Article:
Telecommunications Act of 1996

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Telecommunications Act of 1996

Telecommunications legislation passed by the U.S. Congress in 1996. Although it covers many aspects of the field, the most controversial has been the deregulation of local phone service, allowing competition in this arena for the first time. Long-distance carriers (IXCs) and cable TV companies can get into the local phone business, while local telcos (the LECs) can get into long distance. Some of the major provisions follow.

Section 251 - Allows states to regulate prices in the local access market.

Section 254 - Extends universal service to everyone no matter how rural, even if others have to subsidize the expense. See traffic pumping.

Section 271 - Provides a 14-point checklist of requirements for RBOCs to offer intrastate long-distance service.

It Wasn't a Picnic

The RBOCs thought the Act would be a road map for getting into long distance in exchange for ending their local monopolies. What they got were 700 pages of dubious rules that made "deregulating" as complicated as any regulated industry could be. The RBOCs claimed that the Act discriminated against them and that other large telephone companies received more favorable treatment. Complaints and lawsuits ensued.

The Act required that the RBOCs offer competitors access to their local networks at reasonable rates, but both the Supreme Court (1999) and appeals court (2002) said that the FCC should not be deciding how the RBOCs should foster their own competition by unbundling their network services. In 2003, the FCC decided not to force the RBOCs into leasing high-speed lines to competitors. In March 2004, the appeals court upheld that ruling and also overturned a ruling that required the RBOCs to give wireless companies access to their networks. The 2004 rulings were applauded by the RBOCs.
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References in periodicals archive ?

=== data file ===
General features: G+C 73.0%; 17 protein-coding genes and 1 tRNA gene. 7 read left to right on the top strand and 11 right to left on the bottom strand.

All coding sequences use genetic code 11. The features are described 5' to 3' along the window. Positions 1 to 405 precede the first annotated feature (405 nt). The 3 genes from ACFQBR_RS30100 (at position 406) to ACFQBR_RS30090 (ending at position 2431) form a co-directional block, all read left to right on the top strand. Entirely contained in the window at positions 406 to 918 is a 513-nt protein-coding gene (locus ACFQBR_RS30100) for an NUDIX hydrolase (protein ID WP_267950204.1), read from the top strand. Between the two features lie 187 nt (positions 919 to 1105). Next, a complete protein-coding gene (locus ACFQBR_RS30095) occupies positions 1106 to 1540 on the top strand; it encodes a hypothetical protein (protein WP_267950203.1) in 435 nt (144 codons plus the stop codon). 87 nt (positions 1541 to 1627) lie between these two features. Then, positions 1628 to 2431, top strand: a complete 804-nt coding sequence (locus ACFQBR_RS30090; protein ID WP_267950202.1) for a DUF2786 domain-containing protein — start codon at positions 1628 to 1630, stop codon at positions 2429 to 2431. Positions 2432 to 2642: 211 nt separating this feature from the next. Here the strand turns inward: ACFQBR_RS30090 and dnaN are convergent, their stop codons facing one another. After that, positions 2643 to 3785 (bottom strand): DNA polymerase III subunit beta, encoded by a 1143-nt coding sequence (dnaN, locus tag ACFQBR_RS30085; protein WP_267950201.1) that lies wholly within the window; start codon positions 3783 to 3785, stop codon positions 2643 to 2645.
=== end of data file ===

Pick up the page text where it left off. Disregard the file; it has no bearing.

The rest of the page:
." Telecommunications Act of 1996 (Telecommunications Act), 47 U.S.C.
And while many of our largest challenges stem from the Telecommunications Act of 1996, we also have many responsibilities that stem from our ongoing authority under the Communications Act of 1934.
That notion was quickly dispelled with AT&T's divestiture, and now with the Telecommunications Act of 1996.
The Telecommunications Act of 1996 (1) provided two important, and very different, mechanisms for increasing competition in wireline telecommunications markets.
Excluding the many entries on specific individuals and organizations, examples of topics addressed include the alternative press, archiving and presentation, baseball journalism, cameras in the courtroom, legal issues of copyright, the Espionage Act of 1917, First Amendment cases, humor, the Korean War, literary journalism, maps and the news, the op-ed page, student journalism, religion and the press, and the Telecommunications Act of 1996. Each entry is accompanied by a brief guide to further reading and an analytical index is included at the rear of the volume.
Under the Telecommunications Act of 1996, state regulatory commissions were given primary responsibility for determining whether a telecommunications carrier is eligible to participate in and receive support from the federal Universal Service Fund's High-Cost Program.
The program was part of the Telecommunications Act of 1996, and in implementing the law, the FCC modified and expanded the high-cost program that provides funding to some telecommunications carriers, which helps lower telephone rates in rural areas.
In 1996, competition in the voice-service market was the focus of the FCC and Congress, with the enactment of the Telecommunications Act of 1996. Today, the convergence of voice, video, broadband, and mobile service fuels the policies being considered by the FCC and Congress.
The court held that cable providers offer "information services," which are not subject to traditional telecommunications regulations under the Telecommunications Act of 1996.
Portland led a legal battle against Qwest over whether the Federal Telecommunications Act of 1996 prevents cities from charging fees based on revenue.
The Telecommunications Act of 1996 is very broad, and addresses emerging national issues such as universal service guarantees to all individuals; deregulation of local telephone and cable television service to promote competition; reforms to regulations that inhibit access to the "information super-highway" and greater access to advanced technologies such as satellite communications.

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